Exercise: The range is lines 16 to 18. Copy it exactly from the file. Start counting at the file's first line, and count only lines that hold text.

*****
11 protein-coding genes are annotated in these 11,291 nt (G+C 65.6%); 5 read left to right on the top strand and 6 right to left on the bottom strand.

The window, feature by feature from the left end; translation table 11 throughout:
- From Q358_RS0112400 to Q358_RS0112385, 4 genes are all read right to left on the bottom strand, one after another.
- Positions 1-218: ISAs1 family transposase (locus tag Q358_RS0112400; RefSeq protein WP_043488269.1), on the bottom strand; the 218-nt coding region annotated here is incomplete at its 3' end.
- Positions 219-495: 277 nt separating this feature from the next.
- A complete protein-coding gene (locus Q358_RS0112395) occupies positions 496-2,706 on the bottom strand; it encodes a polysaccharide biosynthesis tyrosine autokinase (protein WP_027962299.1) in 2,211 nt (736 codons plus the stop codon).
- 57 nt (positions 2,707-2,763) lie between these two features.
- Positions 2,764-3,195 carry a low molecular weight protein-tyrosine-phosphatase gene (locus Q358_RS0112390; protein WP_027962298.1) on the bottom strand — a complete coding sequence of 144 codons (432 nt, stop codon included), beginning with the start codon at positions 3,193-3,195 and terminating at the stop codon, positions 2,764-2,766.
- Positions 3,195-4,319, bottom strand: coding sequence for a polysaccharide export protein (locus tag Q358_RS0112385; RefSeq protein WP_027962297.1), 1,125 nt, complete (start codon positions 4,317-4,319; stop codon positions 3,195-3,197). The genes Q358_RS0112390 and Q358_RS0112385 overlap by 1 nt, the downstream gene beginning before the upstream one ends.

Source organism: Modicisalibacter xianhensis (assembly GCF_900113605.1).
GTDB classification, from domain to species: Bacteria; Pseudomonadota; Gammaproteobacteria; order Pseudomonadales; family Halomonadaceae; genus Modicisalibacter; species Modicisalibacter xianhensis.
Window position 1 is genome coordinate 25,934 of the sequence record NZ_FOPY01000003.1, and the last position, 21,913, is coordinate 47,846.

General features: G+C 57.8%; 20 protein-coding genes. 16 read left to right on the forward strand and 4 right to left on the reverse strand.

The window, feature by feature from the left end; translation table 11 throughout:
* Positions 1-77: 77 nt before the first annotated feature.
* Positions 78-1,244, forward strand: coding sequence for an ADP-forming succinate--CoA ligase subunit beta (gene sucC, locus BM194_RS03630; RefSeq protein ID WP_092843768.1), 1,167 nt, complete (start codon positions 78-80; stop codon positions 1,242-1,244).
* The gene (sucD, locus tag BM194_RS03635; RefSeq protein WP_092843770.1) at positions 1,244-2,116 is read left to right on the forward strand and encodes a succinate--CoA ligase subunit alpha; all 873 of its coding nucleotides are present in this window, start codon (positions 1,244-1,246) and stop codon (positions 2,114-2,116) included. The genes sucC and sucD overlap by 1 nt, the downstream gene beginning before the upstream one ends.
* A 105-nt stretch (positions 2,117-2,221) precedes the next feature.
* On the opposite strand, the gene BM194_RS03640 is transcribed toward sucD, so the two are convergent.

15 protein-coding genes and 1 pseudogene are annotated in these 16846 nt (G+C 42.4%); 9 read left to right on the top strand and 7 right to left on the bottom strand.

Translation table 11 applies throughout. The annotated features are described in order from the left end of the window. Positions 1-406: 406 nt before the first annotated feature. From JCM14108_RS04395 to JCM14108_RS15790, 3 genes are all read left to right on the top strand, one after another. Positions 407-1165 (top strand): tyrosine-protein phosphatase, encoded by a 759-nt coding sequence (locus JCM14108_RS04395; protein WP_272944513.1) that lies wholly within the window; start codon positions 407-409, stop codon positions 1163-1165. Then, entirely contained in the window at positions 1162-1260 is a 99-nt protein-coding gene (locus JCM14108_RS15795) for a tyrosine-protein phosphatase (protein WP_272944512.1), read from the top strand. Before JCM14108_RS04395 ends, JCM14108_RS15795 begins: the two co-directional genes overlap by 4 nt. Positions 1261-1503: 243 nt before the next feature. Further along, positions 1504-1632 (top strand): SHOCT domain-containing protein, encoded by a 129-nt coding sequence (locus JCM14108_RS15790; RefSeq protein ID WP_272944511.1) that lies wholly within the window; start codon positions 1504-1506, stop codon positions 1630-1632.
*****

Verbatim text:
* Positions 78-1,244, forward strand: coding sequence for an ADP-forming succinate--CoA ligase subunit beta (gene sucC, locus BM194_RS03630; RefSeq protein ID WP_092843768.1), 1,167 nt, complete (start codon positions 78-80; stop codon positions 1,242-1,244).
* The gene (sucD, locus tag BM194_RS03635; RefSeq protein WP_092843770.1) at positions 1,244-2,116 is read left to right on the forward strand and encodes a succinate--CoA ligase subunit alpha; all 873 of its coding nucleotides are present in this window, start codon (positions 1,244-1,246) and stop codon (positions 2,114-2,116) included. The genes sucC and sucD overlap by 1 nt, the downstream gene beginning before the upstream one ends.
* A 105-nt stretch (positions 2,117-2,221) precedes the next feature.